July Supply Managers’ Manufacturing Index
ISM (Manufacturing): 49.8 (up 0.1 percent pt.); Orders: 48.0 (up 0.2 percent pt.)
IN A NUTSHELL:
“Manufacturing activity has largely lost its mojo. That is another sign that the economy is not picking up any steam.”
WHAT IT MEANS:
The industrial heartland had been doing all the heavy lifting when it came to driving the economy forward. Right now, that sector looks a bit tired. For the second consecutive month, the Institute for Supply Management’s manufacturing-activity index came in below 50, the cut line for growth. It has been three years since we saw two months in a row of declining activity and that was when the sector was finally coming out of the recession.
This time, the data are showing a deceleration in activity. While production has picked up, orders keep declining. That is not good news for future activity. Employment is still growing, but more slowly — not that it has been robust lately. Another sign of a slowing economy was the moderation in imports. Not surprisingly given the problems in Europe, export activity is fading even faster than it had been.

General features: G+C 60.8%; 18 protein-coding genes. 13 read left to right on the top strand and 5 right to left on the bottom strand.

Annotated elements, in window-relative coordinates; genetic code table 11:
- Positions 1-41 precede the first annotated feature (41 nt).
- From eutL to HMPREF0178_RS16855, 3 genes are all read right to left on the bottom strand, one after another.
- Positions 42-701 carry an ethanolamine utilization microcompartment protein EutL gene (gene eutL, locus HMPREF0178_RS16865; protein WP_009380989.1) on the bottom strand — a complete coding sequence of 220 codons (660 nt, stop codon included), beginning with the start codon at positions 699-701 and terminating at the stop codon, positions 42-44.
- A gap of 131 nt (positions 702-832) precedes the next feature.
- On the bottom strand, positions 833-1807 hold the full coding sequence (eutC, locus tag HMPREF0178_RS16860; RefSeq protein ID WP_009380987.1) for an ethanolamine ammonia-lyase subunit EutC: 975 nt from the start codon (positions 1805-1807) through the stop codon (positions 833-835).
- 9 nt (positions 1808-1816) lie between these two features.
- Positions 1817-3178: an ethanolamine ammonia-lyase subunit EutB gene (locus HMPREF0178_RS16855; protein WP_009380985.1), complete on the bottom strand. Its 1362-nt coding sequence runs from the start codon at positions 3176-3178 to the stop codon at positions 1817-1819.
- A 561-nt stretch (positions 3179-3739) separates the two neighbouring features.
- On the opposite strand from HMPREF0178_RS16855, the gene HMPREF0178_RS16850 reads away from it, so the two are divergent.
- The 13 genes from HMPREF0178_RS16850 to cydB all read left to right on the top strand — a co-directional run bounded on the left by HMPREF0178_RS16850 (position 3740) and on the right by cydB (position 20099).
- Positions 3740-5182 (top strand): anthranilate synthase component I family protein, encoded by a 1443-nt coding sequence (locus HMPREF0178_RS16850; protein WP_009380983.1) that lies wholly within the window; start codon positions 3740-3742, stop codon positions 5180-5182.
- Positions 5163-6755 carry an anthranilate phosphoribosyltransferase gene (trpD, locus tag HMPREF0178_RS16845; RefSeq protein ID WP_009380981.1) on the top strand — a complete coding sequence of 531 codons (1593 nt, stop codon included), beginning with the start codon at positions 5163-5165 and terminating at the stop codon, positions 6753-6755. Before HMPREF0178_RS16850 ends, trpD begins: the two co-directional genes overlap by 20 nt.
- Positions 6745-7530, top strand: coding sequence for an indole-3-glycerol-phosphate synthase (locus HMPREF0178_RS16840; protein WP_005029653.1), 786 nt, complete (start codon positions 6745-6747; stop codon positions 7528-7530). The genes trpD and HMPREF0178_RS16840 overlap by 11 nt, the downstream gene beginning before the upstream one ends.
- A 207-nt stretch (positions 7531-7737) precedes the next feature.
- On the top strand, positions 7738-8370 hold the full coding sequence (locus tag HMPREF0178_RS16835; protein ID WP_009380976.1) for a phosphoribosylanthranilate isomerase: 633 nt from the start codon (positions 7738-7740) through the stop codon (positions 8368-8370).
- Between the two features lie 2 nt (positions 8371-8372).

MARKETS AND FED POLICY IMPLICATIONS:
It is never good news when we see a stellar part of the economy faltering. Even though housing is coming back, it may not grow fast enough to pick up the slack.
Ultimately, we need incomes to grow and consumers to spend that money.
Friday, we will see if job gains have accelerated, which would imply more money flowing into households. But early indications are that July vehicle sales did not pick up from the June pace. That would mean any help from the automotive sector will be minimal. Thus, we may be starting off the third quarter where we left off in the second quarter: modest growth.
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